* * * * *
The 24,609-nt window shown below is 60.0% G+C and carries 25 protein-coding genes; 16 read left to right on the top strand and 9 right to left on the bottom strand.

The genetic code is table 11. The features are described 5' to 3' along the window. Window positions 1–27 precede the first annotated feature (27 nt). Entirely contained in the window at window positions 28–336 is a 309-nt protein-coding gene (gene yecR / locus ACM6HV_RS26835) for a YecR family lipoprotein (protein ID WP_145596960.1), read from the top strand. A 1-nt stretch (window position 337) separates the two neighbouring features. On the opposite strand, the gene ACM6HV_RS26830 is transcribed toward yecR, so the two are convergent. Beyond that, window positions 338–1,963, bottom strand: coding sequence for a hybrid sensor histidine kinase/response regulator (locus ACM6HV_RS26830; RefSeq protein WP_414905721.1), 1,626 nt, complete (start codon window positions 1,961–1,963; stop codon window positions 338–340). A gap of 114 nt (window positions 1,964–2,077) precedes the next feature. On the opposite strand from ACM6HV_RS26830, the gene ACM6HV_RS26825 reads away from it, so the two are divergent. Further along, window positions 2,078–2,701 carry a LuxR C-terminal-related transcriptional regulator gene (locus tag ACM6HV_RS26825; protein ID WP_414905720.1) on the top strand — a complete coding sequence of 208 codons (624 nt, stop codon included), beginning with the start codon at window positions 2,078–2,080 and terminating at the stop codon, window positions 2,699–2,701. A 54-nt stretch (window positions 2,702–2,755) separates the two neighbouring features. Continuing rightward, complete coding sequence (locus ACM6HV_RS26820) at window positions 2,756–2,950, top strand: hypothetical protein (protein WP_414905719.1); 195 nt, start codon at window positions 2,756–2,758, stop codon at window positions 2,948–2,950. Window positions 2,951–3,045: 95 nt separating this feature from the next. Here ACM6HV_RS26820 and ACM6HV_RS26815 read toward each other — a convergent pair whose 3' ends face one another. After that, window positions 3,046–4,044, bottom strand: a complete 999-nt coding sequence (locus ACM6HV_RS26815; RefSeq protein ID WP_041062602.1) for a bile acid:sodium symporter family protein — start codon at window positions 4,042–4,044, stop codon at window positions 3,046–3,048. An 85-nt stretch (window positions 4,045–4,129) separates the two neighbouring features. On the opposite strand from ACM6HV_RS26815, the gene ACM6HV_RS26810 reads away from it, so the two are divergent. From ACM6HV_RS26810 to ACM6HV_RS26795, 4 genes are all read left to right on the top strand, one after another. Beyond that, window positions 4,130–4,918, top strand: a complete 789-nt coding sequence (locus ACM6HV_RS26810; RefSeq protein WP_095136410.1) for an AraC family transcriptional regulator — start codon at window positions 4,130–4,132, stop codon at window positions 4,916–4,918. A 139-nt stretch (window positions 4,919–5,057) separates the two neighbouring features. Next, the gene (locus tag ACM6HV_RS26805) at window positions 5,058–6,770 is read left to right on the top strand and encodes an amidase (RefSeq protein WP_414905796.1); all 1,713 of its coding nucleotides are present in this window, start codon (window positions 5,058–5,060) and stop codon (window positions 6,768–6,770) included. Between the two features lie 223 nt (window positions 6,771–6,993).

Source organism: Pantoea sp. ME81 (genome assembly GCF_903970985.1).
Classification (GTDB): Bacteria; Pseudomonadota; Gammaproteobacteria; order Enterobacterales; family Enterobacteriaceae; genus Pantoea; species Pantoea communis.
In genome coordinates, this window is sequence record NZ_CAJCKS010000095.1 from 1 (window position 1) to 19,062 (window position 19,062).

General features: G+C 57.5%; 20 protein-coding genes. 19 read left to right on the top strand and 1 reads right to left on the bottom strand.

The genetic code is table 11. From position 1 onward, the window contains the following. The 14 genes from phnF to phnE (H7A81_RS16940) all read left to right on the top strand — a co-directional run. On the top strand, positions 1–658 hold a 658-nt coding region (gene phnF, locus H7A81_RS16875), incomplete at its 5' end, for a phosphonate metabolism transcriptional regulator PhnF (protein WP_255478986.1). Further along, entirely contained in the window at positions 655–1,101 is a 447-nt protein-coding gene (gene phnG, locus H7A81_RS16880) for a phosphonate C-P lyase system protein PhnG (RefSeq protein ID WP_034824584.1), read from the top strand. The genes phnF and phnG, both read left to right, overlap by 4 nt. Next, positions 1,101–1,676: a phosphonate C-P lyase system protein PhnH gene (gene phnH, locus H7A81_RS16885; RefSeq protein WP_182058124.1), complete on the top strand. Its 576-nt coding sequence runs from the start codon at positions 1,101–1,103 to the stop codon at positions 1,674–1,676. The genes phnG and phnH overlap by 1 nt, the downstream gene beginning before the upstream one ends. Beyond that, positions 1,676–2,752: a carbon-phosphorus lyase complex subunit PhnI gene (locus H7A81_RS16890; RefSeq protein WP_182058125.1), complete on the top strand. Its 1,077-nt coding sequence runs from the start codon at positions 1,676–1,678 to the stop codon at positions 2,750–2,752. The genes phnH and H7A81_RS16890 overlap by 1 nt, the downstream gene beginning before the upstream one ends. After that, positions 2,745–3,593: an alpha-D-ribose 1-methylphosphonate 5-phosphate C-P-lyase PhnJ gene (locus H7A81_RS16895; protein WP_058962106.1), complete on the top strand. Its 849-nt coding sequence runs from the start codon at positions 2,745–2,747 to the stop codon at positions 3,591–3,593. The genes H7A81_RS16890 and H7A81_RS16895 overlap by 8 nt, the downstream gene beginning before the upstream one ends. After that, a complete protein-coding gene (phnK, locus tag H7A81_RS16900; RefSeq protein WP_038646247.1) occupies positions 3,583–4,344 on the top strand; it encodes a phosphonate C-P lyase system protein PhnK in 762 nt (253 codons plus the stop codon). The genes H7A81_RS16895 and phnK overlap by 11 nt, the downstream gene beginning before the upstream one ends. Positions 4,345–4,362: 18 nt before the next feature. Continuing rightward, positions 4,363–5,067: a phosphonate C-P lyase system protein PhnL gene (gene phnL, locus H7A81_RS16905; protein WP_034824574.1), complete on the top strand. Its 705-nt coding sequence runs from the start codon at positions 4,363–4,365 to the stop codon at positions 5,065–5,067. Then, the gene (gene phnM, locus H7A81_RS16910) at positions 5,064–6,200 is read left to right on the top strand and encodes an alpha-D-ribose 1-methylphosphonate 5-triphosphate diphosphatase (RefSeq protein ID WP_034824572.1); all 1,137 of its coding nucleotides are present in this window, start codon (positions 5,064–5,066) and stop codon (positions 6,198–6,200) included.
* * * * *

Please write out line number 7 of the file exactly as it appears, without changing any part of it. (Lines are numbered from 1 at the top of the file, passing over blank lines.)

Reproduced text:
The genetic code is table 11. From position 1 onward, the window contains the following. The 14 genes from phnF to phnE (H7A81_RS16940) all read left to right on the top strand — a co-directional run. On the top strand, positions 1–658 hold a 658-nt coding region (gene phnF, locus H7A81_RS16875), incomplete at its 5' end, for a phosphonate metabolism transcriptional regulator PhnF (protein WP_255478986.1). Further along, entirely contained in the window at positions 655–1,101 is a 447-nt protein-coding gene (gene phnG, locus H7A81_RS16880) for a phosphonate C-P lyase system protein PhnG (RefSeq protein ID WP_034824584.1), read from the top strand. The genes phnF and phnG, both read left to right, overlap by 4 nt. Next, positions 1,101–1,676: a phosphonate C-P lyase system protein PhnH gene (gene phnH, locus H7A81_RS16885; RefSeq protein WP_182058124.1), complete on the top strand. Its 576-nt coding sequence runs from the start codon at positions 1,101–1,103 to the stop codon at positions 1,674–1,676. The genes phnG and phnH overlap by 1 nt, the downstream gene beginning before the upstream one ends. Beyond that, positions 1,676–2,752: a carbon-phosphorus lyase complex subunit PhnI gene (locus H7A81_RS16890; RefSeq protein WP_182058125.1), complete on the top strand. Its 1,077-nt coding sequence runs from the start codon at positions 1,676–1,678 to the stop codon at positions 2,750–2,752. The genes phnH and H7A81_RS16890 overlap by 1 nt, the downstream gene beginning before the upstream one ends. After that, positions 2,745–3,593: an alpha-D-ribose 1-methylphosphonate 5-phosphate C-P-lyase PhnJ gene (locus H7A81_RS16895; protein WP_058962106.1), complete on the top strand. Its 849-nt coding sequence runs from the start codon at positions 2,745–2,747 to the stop codon at positions 3,591–3,593. The genes H7A81_RS16890 and H7A81_RS16895 overlap by 8 nt, the downstream gene beginning before the upstream one ends. After that, a complete protein-coding gene (phnK, locus tag H7A81_RS16900; RefSeq protein WP_038646247.1) occupies positions 3,583–4,344 on the top strand; it encodes a phosphonate C-P lyase system protein PhnK in 762 nt (253 codons plus the stop codon). The genes H7A81_RS16895 and phnK overlap by 11 nt, the downstream gene beginning before the upstream one ends. Positions 4,345–4,362: 18 nt before the next feature. Continuing rightward, positions 4,363–5,067: a phosphonate C-P lyase system protein PhnL gene (gene phnL, locus H7A81_RS16905; protein WP_034824574.1), complete on the top strand. Its 705-nt coding sequence runs from the start codon at positions 4,363–4,365 to the stop codon at positions 5,065–5,067. Then, the gene (gene phnM, locus H7A81_RS16910) at positions 5,064–6,200 is read left to right on the top strand and encodes an alpha-D-ribose 1-methylphosphonate 5-triphosphate diphosphatase (RefSeq protein ID WP_034824572.1); all 1,137 of its coding nucleotides are present in this window, start codon (positions 5,064–5,066) and stop codon (positions 6,198–6,200) included.